Say No to Whales! #BTC4A

2012.10.28 Georgia Aquarium

A free ticket and a desire to learn about ocean conservation landed me at the Georgia Aquarium a year ago. I was wholly impressed with their tremendous space, engineering, advanced technology, and how much information I absorbed. That was until, ultimately and sadly, I entered the dolphin show to see the equivalent of a circus performance and not the premium educational program I expected. Explosive music hurt my head and flashing lights were nauseating.I couldn’t fathom how this act of fairy-tale fiction was part of GA’s mission for education, research, or conservation. All I could see were 2 kids saying “I want one!” Terrific.

I headed for the door. Watching wildlife enslaved and exploited solely for human delight isn’t my thing.

On my way out, I passed the Beluga whales. As I watched them gracefully glide and float, anger subsided and joy took its place. I can’t help but think that these are one of the most beautiful species on this planet. Taking a seat for what I thought would be just a moment, I couldn’t tear myself away. But my perception changed as I sat watching. Over and over again, these beautiful whales rounded what amounts to a pond, bouncing themselves off of the confines of the glass.

Watch for yourself. This is the video I shot in October of 2012.

These creatures who had so quickly captured my heart were the cause of it breaking as I realized what a very sad and repetitious life they lead. GA boasts of having the largest aquarium habitat in the world, but it’s nothing more than a small prison to these incredibly intelligent whales who naturally explore 100s of miles of ocean out of sheer curiosity.

1.) Say No to New Russian Import Whales

I learned upon my return home that the Georgia Aquarium was asking permission from NMFS (now NOAA) to import 18 more Belugas from Russia for display. Sustainability of the whales in human captivity was of great concern, as was research and conservation – although the GA spends only 3% of their annual funding on conservation efforts. GA’s application, the first of its kind in more than 20 years, was also the first public display permit ever denied by NOAA in August. NOAA’s reasons include all the various ways that removing the whales from their natural habitat would cause considerable damage to the animals’ wild population. Read NOAA’s decision for yourself.

Guess what. GA is appealing the decision.  If overturned, Georgia Aquarium will transport the whales under breeding loan agreements to other U.S. partner facilities including Sea World of Florida, Sea World of Texas, Sea World of California, Shedd Aquarium and possibly Mystic Aquarium. (See SeaWorld’s issues below.)

How do these animals come to be captured? Watch if you’re brave enough.

If you agree that public display and hope of successful captive breeding to keep displays full isn’t enough reason to open Russia’s door on cruelly capturing and selling wild marine animals, tell GA!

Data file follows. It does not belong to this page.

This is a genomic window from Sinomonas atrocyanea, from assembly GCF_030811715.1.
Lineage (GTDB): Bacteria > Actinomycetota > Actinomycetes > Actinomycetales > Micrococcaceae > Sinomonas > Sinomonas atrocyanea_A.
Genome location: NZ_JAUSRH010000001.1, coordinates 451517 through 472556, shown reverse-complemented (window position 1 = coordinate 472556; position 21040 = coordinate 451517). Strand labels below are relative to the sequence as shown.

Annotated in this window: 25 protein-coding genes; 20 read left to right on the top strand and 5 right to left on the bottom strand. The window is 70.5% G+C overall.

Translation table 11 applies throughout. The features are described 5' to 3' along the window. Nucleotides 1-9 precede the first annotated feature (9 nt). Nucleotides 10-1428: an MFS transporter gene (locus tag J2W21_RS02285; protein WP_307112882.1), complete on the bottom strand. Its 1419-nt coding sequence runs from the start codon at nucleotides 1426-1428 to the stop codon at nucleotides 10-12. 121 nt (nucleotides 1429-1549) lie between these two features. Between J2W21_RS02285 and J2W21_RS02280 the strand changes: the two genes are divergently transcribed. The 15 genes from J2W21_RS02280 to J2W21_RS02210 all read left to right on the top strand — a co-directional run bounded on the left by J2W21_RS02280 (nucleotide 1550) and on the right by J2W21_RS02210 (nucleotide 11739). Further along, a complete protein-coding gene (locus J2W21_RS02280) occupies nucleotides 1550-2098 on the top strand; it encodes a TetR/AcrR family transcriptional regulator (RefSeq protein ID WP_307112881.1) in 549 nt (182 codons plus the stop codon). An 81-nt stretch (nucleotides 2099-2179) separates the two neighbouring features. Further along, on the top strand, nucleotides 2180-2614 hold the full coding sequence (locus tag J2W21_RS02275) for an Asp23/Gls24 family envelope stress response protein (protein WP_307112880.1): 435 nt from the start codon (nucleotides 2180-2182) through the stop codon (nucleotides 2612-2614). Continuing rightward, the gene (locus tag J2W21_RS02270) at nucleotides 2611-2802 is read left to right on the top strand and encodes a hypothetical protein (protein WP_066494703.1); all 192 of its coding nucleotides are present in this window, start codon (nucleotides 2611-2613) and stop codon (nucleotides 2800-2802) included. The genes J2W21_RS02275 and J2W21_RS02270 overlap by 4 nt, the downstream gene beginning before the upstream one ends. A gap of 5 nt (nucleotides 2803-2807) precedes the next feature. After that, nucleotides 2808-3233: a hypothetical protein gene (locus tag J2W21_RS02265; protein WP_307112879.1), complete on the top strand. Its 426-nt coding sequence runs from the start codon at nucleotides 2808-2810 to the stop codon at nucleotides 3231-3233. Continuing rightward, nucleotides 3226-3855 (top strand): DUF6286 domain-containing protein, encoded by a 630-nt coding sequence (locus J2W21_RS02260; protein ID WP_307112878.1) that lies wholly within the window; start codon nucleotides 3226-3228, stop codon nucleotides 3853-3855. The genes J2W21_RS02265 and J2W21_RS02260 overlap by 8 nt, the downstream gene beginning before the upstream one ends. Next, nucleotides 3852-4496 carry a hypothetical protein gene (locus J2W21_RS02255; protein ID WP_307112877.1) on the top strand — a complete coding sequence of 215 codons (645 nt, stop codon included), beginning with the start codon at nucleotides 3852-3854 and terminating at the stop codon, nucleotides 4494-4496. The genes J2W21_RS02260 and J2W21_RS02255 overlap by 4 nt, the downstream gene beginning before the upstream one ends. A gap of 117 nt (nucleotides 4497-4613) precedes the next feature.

Contact Public Relations:
Meghann Gibbons
Director, Communications
(404) 581-4109


2.) Keep Whales Off Our Streets!

sad orca

And now, just in time for Thanksgiving, turkeys aren’t the only ones running for cover. SeaWorld will get promotional glory in Macy’s Thanksgiving Day Parade with their own float… unless we decide that it is not acceptable to enslave highly intelligent marine creatures like whales and dolphins. When these animals are confined in a small space, they become bored, angry, and lash out. Their human handlers have died when this happens, but it is humans who are at fault.

According to PETA’s petition, they have made Macy’s well aware of SeaWorld’s cruel treatment of animals, lack of concern for safety, and willful violation of federal law. Macy’s doesn’t seem to care, so let’s tell them how much WE do.

Tell Macy’s that promoting SeaWorld at the Macy’s Thanksgiving Day Parade is offensive.  


3.) Keep Wild Aquatics Out of New Aquarium

2012.10.28 Georgia Aquarium

In June, Omni Development Co. announced a plan for a downtown Albany, NY science museum, aquarium and an IMAX-type theater on land originally targeted for an Albany Convention Center. On August 21, they announced hiring a consulting firm to study the feasibility of such a project. ConsultEcon of Cambridge, Mass., described as “the leading consultant to the aquarium and educational attractions industry,” has done numerous aquarium studies for cities in the U.S., Europe, Asia and Australia … including Atlanta. (Feel like you’re circling the same tank over and over yet?) The first phase of results is expected to be finished by the end of September and the findings shared with the public.

Well, some of the public isn’t waiting to be asked. Thanks to, a petition exists to express why a new aquarium is a bad idea. Albany may not be your home town, but consider this. The aquatic animals ripped from their natural habitat belong to none other than this Earth. And it’s our collective job to protect them no matter where you live.